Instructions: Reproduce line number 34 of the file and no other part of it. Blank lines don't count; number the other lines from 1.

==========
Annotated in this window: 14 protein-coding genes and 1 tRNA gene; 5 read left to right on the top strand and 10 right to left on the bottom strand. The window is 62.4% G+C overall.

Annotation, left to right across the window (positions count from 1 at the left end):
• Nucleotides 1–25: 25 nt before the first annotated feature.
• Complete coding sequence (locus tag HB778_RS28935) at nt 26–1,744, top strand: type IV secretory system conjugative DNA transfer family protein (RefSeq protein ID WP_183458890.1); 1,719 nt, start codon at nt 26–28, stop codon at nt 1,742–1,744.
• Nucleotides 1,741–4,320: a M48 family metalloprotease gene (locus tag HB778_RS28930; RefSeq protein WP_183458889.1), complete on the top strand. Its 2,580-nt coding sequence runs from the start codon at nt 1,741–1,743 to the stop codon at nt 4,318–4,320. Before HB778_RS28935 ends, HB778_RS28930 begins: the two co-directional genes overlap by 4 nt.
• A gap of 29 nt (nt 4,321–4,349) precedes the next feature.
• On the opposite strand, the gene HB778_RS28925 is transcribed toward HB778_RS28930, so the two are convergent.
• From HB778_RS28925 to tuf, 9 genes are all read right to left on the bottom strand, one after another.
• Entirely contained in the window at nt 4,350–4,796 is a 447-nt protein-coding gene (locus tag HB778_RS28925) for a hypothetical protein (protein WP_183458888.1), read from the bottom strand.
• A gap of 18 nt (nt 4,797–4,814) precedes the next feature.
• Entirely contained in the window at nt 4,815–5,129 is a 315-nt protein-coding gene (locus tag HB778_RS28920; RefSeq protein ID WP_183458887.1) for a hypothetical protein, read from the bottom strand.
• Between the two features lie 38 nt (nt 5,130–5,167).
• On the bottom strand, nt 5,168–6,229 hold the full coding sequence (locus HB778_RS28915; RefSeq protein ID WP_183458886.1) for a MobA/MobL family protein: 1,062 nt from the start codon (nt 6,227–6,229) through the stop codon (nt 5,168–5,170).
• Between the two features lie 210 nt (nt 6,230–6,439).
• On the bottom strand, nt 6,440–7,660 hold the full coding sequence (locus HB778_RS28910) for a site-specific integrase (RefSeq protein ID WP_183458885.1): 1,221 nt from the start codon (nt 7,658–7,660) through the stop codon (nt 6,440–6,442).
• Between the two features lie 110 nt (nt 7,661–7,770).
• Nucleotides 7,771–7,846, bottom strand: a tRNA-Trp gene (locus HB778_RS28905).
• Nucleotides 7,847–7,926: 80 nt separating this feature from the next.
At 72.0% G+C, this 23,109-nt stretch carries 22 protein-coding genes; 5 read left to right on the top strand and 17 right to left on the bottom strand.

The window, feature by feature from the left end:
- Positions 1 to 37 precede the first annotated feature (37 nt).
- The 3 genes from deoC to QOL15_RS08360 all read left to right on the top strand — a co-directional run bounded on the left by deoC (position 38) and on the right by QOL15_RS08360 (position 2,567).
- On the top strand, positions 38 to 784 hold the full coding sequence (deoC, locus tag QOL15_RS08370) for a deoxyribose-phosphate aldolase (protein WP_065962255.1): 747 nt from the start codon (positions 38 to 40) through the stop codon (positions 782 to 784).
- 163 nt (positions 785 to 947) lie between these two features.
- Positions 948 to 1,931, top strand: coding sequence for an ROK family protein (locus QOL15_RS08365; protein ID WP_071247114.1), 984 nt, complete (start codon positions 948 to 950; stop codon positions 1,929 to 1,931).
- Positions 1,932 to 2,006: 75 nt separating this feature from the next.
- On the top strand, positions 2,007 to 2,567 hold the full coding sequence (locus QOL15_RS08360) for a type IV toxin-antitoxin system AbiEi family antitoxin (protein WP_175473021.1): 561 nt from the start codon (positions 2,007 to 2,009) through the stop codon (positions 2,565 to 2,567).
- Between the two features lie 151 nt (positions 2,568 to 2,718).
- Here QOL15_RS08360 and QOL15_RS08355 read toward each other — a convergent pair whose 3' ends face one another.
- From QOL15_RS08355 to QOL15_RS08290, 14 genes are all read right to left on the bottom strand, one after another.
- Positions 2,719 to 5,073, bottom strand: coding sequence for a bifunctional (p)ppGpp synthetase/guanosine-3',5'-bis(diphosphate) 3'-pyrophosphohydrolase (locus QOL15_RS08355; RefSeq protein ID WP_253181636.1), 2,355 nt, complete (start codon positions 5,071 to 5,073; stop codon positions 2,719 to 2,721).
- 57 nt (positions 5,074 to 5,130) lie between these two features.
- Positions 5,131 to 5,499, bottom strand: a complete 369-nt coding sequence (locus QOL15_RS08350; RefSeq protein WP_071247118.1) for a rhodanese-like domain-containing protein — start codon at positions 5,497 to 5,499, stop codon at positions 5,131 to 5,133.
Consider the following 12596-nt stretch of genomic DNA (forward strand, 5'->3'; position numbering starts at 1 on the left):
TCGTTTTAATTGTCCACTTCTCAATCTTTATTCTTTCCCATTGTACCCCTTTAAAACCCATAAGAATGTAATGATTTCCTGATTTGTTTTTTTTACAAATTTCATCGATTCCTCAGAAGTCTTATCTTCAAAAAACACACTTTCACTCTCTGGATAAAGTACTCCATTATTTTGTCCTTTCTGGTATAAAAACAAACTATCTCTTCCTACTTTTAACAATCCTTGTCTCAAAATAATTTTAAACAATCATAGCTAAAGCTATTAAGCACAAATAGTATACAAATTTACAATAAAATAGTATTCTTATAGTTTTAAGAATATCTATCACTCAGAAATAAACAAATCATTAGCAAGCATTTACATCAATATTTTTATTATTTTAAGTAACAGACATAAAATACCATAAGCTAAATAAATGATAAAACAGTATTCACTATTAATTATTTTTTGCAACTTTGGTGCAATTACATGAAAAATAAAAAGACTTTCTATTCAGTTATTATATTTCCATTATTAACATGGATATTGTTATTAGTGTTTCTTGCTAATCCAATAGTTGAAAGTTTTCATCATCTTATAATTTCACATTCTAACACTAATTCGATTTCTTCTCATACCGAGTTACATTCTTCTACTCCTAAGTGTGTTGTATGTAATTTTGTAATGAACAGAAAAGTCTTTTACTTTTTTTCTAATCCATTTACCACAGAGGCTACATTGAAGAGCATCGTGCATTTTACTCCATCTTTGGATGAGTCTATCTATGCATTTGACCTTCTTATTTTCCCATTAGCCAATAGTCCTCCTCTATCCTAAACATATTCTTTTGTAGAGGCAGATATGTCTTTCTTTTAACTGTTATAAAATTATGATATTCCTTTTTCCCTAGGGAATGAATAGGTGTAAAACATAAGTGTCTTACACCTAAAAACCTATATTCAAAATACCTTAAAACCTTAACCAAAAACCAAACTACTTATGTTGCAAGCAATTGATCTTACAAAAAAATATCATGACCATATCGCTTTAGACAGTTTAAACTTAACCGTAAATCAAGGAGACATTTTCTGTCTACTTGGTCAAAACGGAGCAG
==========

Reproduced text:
Consider the following 12596-nt stretch of genomic DNA (forward strand, 5'->3'; position numbering starts at 1 on the left):